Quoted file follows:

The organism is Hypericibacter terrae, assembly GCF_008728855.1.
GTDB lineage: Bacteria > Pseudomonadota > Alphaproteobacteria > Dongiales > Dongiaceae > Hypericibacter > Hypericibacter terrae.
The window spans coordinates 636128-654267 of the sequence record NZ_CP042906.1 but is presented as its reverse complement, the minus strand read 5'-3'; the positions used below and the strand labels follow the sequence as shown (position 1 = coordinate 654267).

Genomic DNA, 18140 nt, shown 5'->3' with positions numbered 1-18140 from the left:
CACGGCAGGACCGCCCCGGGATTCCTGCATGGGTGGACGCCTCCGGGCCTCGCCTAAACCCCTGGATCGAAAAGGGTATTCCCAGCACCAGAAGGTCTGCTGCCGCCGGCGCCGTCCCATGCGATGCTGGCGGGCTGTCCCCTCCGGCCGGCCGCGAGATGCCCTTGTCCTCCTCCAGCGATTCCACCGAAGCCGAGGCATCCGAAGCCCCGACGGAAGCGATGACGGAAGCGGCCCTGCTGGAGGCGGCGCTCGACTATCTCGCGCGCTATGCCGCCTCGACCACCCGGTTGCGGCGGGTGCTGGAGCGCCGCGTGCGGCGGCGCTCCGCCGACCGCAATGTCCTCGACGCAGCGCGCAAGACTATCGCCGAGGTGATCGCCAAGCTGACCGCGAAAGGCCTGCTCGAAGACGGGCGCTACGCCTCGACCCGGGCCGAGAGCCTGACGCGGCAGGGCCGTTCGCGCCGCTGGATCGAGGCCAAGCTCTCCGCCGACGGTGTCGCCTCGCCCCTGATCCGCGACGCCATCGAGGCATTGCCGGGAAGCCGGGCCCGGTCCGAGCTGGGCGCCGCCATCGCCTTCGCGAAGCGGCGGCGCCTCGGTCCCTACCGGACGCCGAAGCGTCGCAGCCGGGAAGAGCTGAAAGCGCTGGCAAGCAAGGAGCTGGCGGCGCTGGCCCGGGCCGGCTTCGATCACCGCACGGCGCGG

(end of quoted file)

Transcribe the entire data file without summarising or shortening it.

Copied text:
The organism is Hypericibacter terrae, assembly GCF_008728855.1.
GTDB lineage: Bacteria > Pseudomonadota > Alphaproteobacteria > Dongiales > Dongiaceae > Hypericibacter > Hypericibacter terrae.
The window spans coordinates 636128-654267 of the sequence record NZ_CP042906.1 but is presented as its reverse complement, the minus strand read 5'-3'; the positions used below and the strand labels follow the sequence as shown (position 1 = coordinate 654267).

Genomic DNA, 18140 nt, shown 5'->3' with positions numbered 1-18140 from the left:
CACGGCAGGACCGCCCCGGGATTCCTGCATGGGTGGACGCCTCCGGGCCTCGCCTAAACCCCTGGATCGAAAAGGGTATTCCCAGCACCAGAAGGTCTGCTGCCGCCGGCGCCGTCCCATGCGATGCTGGCGGGCTGTCCCCTCCGGCCGGCCGCGAGATGCCCTTGTCCTCCTCCAGCGATTCCACCGAAGCCGAGGCATCCGAAGCCCCGACGGAAGCGATGACGGAAGCGGCCCTGCTGGAGGCGGCGCTCGACTATCTCGCGCGCTATGCCGCCTCGACCACCCGGTTGCGGCGGGTGCTGGAGCGCCGCGTGCGGCGGCGCTCCGCCGACCGCAATGTCCTCGACGCAGCGCGCAAGACTATCGCCGAGGTGATCGCCAAGCTGACCGCGAAAGGCCTGCTCGAAGACGGGCGCTACGCCTCGACCCGGGCCGAGAGCCTGACGCGGCAGGGCCGTTCGCGCCGCTGGATCGAGGCCAAGCTCTCCGCCGACGGTGTCGCCTCGCCCCTGATCCGCGACGCCATCGAGGCATTGCCGGGAAGCCGGGCCCGGTCCGAGCTGGGCGCCGCCATCGCCTTCGCGAAGCGGCGGCGCCTCGGTCCCTACCGGACGCCGAAGCGTCGCAGCCGGGAAGAGCTGAAAGCGCTGGCAAGCAAGGAGCTGGCGGCGCTGGCCCGGGCCGGCTTCGATCACCGCACGGCGCGG